# [EM] Tournament Finish Order

Forest Simmons forest.simmons21 at gmail.com
Mon Jan 16 19:07:23 PST 2023

```Another example ... RCV ballots without some kind of sovereignty provision
do no allow you to vote your rock<paper<scissors<rock cyclical preference
order.

It is an unnecessary restriction of democratic expression that in any case
fails to prevent social preference cycles ... innocuous cycles that need to
be broken judiciously when they don't spontaneously evaporate...not just
wished away in denial ... if indeed a complete finish order is required.

On Mon, Jan 16, 2023, 6:35 PM Forest Simmons <forest.simmons21 at gmail.com>
wrote:

> Round Robin tournaments require some method of determining the tournament
> finish order based entirely on the information that can be found in a
> pairwise score table T whose entry in the j_th row of its k_th column (for
> off-diagonal entries) is the number of points scored by the j_th team in
> the contest between it and the k_th team.
>
> You can see the analogy with an election method whose finish order among
> the candidates is entirely determined by the pairwise matrix M whose off
> diagonal entry M(j,k) is the number of ballots on which candidate j
> outranks candidate k.
>
> This raises an interesting question: is it always possible when given a
> tournament table T, to find a ranked choice ballot set beta whose pairwise
> matrix M is identical to T?
>
> If not, then it would seem that what Steven J Brams calls "voter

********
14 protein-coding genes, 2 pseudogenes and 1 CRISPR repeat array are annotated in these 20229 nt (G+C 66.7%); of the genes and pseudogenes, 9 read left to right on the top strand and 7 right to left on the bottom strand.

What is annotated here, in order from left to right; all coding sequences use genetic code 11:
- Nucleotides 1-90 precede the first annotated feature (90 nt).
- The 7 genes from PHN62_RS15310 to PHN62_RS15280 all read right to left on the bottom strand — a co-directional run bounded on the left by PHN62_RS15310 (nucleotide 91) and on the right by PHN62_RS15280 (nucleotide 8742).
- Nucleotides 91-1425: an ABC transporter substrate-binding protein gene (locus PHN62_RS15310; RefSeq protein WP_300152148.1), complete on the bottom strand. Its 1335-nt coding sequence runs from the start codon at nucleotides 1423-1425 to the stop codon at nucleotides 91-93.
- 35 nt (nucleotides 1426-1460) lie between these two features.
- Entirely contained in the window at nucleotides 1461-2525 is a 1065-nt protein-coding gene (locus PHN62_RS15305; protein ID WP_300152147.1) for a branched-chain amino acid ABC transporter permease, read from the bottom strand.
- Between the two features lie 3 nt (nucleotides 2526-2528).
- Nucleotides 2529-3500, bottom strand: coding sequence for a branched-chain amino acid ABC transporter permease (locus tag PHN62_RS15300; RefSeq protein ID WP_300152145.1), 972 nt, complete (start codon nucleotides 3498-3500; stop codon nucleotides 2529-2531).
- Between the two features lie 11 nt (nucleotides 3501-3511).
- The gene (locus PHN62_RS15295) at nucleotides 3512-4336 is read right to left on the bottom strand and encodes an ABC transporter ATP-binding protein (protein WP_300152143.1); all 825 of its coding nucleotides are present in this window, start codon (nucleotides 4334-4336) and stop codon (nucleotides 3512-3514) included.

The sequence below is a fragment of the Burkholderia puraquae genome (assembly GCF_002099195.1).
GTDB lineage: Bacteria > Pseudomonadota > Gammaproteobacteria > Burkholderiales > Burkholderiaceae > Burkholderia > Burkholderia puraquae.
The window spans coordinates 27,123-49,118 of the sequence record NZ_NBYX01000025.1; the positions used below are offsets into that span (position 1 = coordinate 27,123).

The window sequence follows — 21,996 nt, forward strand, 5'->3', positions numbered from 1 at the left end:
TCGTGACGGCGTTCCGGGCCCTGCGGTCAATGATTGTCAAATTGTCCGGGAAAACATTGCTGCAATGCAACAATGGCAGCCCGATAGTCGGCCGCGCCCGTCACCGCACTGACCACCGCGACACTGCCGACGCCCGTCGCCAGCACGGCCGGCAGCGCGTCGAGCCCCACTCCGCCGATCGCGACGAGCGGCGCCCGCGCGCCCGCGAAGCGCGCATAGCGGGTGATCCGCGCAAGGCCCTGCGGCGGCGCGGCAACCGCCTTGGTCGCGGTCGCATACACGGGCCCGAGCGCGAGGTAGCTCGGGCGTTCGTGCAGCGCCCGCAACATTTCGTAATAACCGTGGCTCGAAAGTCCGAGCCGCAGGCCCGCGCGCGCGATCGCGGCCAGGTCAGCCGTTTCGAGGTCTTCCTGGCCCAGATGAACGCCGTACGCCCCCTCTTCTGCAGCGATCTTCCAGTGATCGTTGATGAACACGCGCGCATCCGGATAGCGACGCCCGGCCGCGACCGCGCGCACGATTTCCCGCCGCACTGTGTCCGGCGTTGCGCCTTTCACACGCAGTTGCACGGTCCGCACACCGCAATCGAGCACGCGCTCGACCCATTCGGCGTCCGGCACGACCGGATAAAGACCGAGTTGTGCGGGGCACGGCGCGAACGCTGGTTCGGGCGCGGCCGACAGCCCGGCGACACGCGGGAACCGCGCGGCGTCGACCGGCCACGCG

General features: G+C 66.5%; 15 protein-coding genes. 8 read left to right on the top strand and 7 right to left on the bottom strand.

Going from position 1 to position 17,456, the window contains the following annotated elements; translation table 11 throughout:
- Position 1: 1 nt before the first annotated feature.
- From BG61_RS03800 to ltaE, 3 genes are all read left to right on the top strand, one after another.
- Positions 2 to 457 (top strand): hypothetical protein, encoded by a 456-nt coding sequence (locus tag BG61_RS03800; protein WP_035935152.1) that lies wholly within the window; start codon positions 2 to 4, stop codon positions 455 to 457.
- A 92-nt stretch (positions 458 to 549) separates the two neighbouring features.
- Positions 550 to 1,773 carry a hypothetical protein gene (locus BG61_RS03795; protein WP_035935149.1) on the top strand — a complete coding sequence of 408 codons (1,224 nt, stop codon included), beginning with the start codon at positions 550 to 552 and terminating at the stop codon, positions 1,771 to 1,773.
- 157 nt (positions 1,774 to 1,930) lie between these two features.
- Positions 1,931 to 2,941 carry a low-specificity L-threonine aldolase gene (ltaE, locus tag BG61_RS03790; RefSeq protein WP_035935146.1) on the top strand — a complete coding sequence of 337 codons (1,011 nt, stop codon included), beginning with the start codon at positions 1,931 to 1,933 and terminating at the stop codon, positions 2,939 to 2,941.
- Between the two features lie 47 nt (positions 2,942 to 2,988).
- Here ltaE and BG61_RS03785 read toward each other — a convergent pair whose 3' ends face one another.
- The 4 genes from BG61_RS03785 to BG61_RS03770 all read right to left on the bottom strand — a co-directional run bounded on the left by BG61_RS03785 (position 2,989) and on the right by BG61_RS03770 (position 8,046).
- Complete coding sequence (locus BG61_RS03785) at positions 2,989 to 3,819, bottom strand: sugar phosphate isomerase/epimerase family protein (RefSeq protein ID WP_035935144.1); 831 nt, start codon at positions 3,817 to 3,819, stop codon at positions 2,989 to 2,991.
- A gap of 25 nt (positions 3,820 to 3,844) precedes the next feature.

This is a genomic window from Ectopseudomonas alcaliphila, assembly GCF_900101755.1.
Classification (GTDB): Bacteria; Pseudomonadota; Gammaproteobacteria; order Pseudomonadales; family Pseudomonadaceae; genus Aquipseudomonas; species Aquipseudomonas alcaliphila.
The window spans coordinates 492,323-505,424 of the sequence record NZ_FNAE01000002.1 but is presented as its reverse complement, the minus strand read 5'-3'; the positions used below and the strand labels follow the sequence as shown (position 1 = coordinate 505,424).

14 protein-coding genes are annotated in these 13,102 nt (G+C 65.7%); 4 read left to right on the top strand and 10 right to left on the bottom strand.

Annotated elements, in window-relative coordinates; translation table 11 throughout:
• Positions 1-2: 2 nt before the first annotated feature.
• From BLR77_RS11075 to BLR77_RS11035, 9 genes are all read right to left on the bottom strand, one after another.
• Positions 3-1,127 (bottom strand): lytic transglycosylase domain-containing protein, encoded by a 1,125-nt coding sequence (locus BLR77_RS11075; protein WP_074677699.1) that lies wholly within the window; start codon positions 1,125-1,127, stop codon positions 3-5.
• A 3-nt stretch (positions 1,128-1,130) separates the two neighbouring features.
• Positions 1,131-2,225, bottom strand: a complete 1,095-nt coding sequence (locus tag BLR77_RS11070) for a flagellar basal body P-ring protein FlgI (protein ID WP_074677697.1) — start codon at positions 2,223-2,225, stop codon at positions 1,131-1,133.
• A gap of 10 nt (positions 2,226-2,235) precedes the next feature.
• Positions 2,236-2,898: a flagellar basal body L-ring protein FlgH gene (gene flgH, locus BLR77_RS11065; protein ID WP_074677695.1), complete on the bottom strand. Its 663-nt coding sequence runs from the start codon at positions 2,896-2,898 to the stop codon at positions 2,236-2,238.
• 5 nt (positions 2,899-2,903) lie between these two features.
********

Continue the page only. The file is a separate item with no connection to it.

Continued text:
> sovereignty" should allow voters to amend the pairwise matrix m that
> encodes their ballot's contribution to M by explicitly specifying the value
> of any or all  entries m(j,k) (whether zero or one) ... over-riding
> potentially unfaithful ballot-to-matrix conversions.... meaning unfaithful
> to the voter's intent or desire.
>
> For example, suppose your RCV ballot ranks j and k equal top.  The default
> value of m(j,k) could be either 0 or 1, (or even 1/2 ... but let's not go
> there) depending on the default rule.
>
> Voter sovereignty would allow the voter to over-ride the default.
>
> This flexibility would allow any T matrix to be realized as an M matrix,
>
> In particular, any monotonic tournament method could be used as a
> monotonic voting method.
>
> For example, consider the tournament method that lists the teams in order
> of their weakest scores. This is a monotonic finish order because ... if
> team j were to get additional points against team k, all else being equal,
> the increase in theT(j,k) entry would be the only change in T. So the only
> possible change in the finish order would be an upward movement of team j
> ... all other teams retaining their previous finish orders relative to each
> other.
>
> By way of contrast, in the voting context raising j from j<k to j>k on a
> ballot will (in general) not only increase M(j,k) but will also decrease
> M(k,j). The sovereign voter can prevent that decrease if she wants to.
> Therefore, when that sovereignty is part of the rules, a decrease in M(j,k)
> should not be counted as part of a mono-raise move ... instead it is a
> mixed raise/drop move that cannot be used to contradict/nullify a method's
> monotonicity compliance (e.g.as part of a counter example).
>
> In sum, the same standard for mono- raise criterion compliance should
> apply in the pairwise election methods context as in the tournament context
> ... especially when the voter sovereignty guarantee is in place ... as it
> should be.
>
> In particular, with voter sovereignty in place ... the Max Min Pairwise
> Support (MMPS) method passes the Mono-raise Criterion... or if that is too
> radical ... we can just say that the MMPS satisfies Tournament Monotonicity
> ... which would be good enough in a real democracy with real voter
> sovereignty!
>
> What say ye?
>
> -Forest
>
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